Many people in age-gap relationships report facing stigma, despite nearly four in 10 (39%) of us have dated someone 10 years older or younger than us. According to research, men are more likely to have dated someone 10 or more years younger than them (25% vs 14% of women), while women are more likely to have dated someone 10+ years older (28% vs 21% of men). Over half (57%) of us would be open to dating someone a decade or more older than us, while just under half of us (49%) would consider seeing someone 10 years younger.
Despite around half of us being open to age-gap dating, research has shown an imbalance in how socially acceptable we see it to be for men and women to date someone significantly younger than them. 55% of people believe it’s more socially acceptable for a man to date someone 10 or more years younger than them than it is for an older woman to date a man of the same age gap.
But why is that?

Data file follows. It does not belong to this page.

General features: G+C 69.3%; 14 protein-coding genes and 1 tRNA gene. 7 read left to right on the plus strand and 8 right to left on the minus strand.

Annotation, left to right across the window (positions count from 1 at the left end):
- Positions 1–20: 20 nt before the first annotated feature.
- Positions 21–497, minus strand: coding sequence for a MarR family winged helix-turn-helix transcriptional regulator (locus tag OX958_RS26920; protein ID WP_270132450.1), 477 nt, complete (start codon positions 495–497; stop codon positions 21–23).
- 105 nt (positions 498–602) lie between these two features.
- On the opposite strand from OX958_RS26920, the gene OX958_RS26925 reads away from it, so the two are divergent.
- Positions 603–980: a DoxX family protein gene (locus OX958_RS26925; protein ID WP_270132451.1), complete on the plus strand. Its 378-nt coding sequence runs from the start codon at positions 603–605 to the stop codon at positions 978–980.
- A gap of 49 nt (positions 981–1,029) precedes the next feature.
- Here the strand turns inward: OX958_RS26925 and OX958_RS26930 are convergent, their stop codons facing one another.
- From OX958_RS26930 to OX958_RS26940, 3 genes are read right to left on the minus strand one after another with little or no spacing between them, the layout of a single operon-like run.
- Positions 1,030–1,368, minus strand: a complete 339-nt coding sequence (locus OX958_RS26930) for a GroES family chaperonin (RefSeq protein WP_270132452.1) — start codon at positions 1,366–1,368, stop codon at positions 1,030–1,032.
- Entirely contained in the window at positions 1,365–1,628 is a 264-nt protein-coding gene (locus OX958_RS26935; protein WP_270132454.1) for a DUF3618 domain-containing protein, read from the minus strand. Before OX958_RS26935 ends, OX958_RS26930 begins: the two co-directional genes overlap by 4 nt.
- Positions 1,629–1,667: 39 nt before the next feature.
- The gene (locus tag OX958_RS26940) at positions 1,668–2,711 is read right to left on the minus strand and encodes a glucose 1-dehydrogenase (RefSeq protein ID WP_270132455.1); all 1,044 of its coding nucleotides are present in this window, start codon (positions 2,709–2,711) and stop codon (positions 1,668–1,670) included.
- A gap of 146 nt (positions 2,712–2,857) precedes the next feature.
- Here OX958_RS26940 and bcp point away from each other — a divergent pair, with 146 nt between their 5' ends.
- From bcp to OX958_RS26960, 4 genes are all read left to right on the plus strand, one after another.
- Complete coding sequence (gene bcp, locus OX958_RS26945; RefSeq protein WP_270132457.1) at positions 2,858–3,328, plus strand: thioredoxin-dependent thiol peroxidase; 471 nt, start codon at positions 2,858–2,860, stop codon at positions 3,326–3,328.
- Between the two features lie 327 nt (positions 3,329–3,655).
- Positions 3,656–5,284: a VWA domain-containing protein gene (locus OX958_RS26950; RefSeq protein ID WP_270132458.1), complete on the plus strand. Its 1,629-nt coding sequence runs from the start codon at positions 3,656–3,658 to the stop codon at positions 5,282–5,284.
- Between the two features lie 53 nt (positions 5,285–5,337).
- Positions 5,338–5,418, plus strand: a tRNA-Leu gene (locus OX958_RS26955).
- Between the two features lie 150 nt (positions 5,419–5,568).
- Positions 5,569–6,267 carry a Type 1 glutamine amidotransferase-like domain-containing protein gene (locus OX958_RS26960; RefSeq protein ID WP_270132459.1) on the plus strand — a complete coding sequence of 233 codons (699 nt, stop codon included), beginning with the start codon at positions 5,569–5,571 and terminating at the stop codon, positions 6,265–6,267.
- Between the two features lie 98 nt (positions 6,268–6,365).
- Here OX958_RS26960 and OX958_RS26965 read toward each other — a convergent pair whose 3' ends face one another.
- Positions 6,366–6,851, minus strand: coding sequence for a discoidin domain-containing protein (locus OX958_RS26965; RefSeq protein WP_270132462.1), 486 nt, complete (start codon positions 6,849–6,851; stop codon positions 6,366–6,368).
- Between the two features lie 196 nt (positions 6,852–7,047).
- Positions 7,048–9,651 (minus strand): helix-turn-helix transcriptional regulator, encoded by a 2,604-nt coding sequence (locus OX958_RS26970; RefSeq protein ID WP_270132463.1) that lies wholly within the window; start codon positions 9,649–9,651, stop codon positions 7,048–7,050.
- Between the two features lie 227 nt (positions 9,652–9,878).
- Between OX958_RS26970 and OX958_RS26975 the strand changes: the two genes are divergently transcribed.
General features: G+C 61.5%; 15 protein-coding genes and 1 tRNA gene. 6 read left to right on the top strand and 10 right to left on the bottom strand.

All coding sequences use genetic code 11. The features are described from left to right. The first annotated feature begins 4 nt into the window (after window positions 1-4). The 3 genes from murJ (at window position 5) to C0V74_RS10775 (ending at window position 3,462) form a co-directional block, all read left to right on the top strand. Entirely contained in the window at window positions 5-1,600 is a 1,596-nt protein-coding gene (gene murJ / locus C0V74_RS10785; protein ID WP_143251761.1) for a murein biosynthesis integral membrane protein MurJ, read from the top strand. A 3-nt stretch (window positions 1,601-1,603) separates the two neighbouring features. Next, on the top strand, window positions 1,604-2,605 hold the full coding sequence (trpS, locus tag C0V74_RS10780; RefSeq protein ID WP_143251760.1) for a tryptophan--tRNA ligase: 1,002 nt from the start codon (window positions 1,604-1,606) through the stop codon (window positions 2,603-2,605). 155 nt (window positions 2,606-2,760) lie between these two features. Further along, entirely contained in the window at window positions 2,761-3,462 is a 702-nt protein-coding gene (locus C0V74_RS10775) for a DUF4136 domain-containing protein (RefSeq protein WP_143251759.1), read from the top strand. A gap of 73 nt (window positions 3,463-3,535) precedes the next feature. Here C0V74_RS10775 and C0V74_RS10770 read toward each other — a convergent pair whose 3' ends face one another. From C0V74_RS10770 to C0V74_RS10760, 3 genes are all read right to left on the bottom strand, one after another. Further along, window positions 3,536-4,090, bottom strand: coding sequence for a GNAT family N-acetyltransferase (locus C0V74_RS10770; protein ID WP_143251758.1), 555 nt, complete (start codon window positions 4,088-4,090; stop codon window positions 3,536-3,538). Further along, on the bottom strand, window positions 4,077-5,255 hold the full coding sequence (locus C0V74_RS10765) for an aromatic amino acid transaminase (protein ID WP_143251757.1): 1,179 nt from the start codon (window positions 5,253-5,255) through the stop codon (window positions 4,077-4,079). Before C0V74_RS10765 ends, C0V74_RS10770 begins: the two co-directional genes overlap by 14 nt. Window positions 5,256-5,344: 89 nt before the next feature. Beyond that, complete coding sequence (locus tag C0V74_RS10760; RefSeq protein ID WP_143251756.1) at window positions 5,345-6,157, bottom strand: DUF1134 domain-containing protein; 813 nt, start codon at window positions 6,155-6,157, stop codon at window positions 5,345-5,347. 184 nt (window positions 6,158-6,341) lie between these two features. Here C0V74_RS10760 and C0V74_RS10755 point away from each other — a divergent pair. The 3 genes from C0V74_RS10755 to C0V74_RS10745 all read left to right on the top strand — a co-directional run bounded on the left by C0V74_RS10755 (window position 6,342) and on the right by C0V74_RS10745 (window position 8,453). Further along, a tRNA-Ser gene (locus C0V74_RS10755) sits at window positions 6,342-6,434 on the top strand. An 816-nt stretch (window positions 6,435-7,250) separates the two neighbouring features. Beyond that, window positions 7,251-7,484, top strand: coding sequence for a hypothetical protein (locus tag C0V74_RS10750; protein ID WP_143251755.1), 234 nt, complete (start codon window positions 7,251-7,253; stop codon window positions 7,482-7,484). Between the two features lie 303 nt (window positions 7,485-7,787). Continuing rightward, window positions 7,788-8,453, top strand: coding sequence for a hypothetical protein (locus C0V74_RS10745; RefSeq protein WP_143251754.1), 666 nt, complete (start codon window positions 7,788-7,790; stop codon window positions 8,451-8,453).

One study suggested that our negative stereotypes and prejudice towards age gaps in relationships could stem from worrying that one partner is using the other in some way – be that taking advantage of their perceived emotional immaturity, vulnerability or inexperience, or different financial situations.
It’s thought that others may worry about those in age-gap relationships, judging them based on their different life stages. For example, someone may assure an older man dating a younger woman is having a mid-life crisis or is trying to ‘recapture his youth’, while a younger woman may be seen as a potential gold-digger or someone who is being taken advantage of. Another major concern can be that a younger partner may feel financially trapped or indebted to an older partner, due to their different financial situations.
Other studies have suggested that relationships where the couples are similar in age may be more likely to last – as their similar life stage may make them more resilient to negative life events. However, experts have also highlighted that maturity levels and lived experiences aren’t always tied to our chronological age.